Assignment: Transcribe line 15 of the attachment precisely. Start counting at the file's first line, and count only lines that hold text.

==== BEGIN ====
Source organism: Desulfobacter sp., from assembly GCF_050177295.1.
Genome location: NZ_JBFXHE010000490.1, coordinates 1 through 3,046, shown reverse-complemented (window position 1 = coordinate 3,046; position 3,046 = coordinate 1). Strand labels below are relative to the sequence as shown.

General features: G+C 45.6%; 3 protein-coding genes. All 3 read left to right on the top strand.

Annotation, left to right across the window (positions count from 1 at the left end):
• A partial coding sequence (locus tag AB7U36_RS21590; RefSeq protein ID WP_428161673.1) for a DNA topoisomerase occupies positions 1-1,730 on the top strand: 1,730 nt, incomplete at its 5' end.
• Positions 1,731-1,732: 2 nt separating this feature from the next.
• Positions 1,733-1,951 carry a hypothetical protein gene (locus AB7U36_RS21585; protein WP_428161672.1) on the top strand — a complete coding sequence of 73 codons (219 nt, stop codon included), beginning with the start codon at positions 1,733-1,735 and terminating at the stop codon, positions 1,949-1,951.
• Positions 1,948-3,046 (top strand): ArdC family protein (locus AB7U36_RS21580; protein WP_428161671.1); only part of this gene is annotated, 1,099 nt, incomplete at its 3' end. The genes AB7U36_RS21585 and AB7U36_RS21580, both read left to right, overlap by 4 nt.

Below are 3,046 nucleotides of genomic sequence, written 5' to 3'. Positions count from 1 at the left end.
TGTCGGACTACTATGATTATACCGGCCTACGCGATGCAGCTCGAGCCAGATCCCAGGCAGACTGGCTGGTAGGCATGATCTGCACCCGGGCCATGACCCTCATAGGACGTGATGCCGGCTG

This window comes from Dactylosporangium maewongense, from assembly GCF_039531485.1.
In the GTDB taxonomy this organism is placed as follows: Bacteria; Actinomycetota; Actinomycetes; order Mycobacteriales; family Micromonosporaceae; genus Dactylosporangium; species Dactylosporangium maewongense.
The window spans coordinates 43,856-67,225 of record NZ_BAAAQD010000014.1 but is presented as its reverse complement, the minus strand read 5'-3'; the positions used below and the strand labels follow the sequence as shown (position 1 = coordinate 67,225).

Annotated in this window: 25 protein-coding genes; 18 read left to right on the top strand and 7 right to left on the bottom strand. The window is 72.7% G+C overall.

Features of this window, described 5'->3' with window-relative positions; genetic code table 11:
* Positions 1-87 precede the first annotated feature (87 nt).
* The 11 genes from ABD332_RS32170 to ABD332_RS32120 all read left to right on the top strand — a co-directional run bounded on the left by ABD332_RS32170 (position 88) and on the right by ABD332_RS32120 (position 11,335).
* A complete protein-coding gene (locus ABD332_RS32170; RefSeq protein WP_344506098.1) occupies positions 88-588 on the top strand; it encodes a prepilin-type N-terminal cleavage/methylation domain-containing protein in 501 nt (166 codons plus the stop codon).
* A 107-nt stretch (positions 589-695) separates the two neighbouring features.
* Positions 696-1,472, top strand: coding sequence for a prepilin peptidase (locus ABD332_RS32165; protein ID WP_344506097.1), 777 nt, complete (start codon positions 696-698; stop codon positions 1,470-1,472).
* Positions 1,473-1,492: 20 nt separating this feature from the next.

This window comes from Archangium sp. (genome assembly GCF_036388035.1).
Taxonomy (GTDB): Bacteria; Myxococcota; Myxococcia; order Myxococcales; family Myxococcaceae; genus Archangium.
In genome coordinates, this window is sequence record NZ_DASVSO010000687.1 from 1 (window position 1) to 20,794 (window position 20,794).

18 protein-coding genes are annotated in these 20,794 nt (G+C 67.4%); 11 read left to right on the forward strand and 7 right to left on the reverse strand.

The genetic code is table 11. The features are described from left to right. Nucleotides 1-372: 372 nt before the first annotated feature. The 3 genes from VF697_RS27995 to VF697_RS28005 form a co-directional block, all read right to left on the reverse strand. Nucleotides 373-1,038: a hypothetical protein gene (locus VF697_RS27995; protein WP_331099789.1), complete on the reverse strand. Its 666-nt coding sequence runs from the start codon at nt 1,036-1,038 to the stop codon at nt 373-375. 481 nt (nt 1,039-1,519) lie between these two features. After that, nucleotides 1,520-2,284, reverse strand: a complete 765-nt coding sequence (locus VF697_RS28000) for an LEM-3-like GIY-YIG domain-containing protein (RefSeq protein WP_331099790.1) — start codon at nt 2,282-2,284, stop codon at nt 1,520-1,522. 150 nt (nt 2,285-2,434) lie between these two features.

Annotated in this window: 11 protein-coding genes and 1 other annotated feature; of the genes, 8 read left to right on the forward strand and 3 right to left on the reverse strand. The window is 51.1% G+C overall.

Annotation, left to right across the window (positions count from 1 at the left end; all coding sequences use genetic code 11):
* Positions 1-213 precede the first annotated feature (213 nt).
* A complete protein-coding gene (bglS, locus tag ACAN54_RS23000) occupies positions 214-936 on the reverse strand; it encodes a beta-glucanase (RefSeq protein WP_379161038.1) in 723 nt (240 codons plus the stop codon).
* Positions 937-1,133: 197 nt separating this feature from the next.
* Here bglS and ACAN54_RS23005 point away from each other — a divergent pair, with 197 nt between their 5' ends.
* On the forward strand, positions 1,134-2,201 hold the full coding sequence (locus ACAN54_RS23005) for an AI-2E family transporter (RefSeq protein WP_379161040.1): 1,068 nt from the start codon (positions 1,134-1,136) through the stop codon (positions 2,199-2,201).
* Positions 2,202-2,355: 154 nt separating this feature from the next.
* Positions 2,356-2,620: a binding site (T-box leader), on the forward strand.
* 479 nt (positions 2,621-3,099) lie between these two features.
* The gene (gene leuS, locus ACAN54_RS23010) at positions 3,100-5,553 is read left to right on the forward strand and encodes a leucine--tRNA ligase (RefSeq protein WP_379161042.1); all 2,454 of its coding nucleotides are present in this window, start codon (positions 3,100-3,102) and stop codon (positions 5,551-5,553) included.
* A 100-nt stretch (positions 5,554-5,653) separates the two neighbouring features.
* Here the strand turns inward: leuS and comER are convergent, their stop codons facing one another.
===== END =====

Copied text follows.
Features of this window, described 5'->3' with window-relative positions; genetic code table 11: